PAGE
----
Wednesday, June 22, 2011

How a Writing Mind Works--Kernels

~~Writers are asked, "How do you do it? How do you get your ideas? How do you write?" all the time. Sometimes we can't really tell what caused a specific scene, but at other times, it is quite clear. Lately I've been experimenting with what Diana Gabaldon calls "kernel writing." Read her description HERE. In the past, I've not been the most adept at getting these little bits down as they occur and I'm sure some of the very best have gotten away from me.

~~Now that I have Inner Editor entertained and distracted, I've been having more and more kernel moments. Today there were two specific instances. One was not a real surprise--it dealt with a scene I've been working on for FRIENDLY FIRE. The other was completely out of the blue. It deals with an idea that has been bugging me for years with THE DAWN AND THE LION. I've known how the military saluted their superiors in the chain of command for over two decades. It really never made much sense and at times, I've tried to change it, to no avail. Today I found out the symbolism behind the salute.

~~I have been rereading Catherine Asaro's SKOLIAN EMPIRE series and the method of salute kept standing out.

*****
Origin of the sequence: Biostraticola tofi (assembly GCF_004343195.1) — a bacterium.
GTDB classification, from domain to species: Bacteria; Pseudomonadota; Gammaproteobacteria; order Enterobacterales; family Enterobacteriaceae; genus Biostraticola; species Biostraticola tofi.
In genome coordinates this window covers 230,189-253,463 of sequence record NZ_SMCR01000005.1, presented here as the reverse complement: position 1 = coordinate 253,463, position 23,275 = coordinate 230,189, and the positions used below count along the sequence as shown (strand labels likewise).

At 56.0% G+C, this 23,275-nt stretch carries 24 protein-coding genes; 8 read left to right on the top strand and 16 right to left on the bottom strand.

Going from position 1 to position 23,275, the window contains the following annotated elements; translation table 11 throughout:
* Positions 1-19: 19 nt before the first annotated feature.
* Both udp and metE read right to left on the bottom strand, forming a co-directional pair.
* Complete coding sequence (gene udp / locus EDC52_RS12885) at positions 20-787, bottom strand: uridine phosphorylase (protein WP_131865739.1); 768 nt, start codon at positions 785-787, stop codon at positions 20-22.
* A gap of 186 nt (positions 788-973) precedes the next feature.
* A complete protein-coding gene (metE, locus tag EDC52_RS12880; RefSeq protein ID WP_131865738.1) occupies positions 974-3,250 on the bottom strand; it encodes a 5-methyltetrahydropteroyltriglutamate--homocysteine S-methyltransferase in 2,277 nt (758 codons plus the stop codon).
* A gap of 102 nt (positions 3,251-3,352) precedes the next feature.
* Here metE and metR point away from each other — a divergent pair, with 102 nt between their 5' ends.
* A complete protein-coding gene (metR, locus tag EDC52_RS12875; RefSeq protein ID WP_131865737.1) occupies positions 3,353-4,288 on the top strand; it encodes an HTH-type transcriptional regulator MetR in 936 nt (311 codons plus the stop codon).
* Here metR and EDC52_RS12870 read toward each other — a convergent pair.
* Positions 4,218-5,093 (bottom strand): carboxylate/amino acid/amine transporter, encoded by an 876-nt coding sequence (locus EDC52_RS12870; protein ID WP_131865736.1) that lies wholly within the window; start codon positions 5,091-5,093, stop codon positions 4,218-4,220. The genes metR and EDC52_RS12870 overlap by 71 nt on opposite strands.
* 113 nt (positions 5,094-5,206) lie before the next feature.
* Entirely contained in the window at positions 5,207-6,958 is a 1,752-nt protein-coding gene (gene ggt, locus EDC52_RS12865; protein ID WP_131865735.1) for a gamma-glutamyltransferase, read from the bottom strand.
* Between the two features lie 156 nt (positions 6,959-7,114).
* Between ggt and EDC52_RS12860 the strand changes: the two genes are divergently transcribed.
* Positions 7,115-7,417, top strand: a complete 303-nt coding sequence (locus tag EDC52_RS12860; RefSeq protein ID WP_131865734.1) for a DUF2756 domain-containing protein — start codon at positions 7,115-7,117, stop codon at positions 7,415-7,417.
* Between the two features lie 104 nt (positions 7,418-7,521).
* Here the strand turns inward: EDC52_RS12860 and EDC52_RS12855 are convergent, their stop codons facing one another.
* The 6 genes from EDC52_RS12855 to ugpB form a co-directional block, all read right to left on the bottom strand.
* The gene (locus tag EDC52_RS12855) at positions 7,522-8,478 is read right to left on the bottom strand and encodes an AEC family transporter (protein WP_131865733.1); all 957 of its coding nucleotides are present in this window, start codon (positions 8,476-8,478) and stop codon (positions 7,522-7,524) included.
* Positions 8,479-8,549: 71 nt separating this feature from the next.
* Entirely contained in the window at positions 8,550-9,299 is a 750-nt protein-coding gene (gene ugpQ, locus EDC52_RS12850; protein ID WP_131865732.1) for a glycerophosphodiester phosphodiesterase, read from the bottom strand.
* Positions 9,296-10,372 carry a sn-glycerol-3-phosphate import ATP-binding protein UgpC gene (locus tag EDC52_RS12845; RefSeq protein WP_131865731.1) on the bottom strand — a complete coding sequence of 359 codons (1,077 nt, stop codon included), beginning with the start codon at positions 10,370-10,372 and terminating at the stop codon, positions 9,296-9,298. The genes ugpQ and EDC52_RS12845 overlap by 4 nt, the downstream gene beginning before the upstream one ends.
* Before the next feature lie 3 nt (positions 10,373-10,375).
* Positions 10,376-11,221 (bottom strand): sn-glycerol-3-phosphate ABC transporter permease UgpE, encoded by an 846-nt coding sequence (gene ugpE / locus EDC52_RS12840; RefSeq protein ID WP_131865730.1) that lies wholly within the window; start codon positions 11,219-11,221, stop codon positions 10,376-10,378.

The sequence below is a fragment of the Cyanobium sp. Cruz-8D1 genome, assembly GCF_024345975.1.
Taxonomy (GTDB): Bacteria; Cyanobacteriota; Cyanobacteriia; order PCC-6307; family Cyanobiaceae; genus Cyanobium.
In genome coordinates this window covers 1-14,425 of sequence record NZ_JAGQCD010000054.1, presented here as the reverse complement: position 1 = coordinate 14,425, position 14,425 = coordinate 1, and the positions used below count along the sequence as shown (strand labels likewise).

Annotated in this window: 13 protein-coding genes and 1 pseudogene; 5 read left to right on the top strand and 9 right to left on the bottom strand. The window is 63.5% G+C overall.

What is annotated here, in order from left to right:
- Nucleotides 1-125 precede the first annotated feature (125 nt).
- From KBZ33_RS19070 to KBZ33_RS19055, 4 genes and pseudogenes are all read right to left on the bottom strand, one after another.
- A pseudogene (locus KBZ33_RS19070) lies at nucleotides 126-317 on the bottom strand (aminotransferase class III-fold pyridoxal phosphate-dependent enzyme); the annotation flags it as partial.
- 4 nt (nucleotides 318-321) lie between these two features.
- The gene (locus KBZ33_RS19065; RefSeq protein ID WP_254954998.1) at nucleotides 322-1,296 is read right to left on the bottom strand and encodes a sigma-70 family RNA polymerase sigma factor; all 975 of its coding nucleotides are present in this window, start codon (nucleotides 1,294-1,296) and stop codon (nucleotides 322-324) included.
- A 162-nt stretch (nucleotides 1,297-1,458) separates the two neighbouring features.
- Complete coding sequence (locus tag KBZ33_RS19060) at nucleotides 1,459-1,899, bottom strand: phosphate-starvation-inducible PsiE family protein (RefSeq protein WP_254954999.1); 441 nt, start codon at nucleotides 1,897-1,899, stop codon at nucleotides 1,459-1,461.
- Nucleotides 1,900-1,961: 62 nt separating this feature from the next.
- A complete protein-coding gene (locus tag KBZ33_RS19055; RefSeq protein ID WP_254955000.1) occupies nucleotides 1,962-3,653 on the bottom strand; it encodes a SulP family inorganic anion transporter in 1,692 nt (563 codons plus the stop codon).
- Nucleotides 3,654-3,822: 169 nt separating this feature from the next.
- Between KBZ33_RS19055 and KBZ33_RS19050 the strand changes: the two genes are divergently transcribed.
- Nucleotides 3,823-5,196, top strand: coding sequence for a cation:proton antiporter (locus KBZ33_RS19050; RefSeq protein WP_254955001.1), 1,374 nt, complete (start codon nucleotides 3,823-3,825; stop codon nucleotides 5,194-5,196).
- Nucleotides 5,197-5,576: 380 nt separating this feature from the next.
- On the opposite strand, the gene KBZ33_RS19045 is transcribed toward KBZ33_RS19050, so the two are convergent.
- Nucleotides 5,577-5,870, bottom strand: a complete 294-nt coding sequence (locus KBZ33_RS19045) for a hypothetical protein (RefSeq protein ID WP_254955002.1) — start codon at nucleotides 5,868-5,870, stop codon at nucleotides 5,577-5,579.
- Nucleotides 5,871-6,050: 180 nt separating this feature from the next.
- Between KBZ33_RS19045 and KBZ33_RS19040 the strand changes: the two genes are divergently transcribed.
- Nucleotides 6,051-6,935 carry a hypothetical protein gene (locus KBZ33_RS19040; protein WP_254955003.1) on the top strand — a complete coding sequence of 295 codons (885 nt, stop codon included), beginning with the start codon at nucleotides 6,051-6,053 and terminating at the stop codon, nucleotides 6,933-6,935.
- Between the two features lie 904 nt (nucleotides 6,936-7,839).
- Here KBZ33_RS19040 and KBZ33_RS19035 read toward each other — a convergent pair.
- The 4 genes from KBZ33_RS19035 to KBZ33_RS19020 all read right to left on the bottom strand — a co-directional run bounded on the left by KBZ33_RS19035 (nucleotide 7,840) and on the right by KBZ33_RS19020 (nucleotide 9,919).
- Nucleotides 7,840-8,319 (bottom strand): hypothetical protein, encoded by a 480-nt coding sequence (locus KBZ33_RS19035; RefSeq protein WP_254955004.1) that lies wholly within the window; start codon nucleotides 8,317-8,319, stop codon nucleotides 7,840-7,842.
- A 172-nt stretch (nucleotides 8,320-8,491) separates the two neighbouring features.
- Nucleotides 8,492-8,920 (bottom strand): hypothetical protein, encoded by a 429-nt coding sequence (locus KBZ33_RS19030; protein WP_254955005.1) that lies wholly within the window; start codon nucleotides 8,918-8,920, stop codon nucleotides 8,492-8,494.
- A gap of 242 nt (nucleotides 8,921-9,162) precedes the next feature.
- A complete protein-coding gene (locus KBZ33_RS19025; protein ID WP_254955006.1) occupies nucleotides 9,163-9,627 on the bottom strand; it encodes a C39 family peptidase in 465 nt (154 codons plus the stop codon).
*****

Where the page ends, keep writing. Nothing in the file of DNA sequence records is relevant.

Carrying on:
"The officers saluted, raising their arms to chest height, outstretched with fists clenched, crossing their wrists with the snap of muscled skin hitting muscled skin." (THE RADIENT SEAS p. 274)

~~Then I had a clear scene to pop up in my mind that explained the salute and moves plot along nicely. The POV character is Canda Aurora, the female protagonist. Even without knowing all that goes before or comes after, I think this kernel will illustrate how my mind was working this morning. Note that the general mentioned has no specific name yet, so X stands in its place. I hope you enjoy.

A chill walked up my spine. August was dead. No one had to tell me. No one needed to share their grief with me. Mine was larger than the three worlds. Larger than a human heart could survive.

General X, the chief of staff, second in command stood before me. "My Lady Regent." His hand rose sharply and he touched the center of his forehead with his fingers. I'd seen the salute a thousand times since I came to Patria. A salute to Brennan, to August and now to me. No matter how I grieved, I had responsibility. For General X's salute said it all--My mind is yours to command. The chill became a blizzard.

~~How do your scenes come to you? Do you find inspiration in what you read or do they develop from outlines?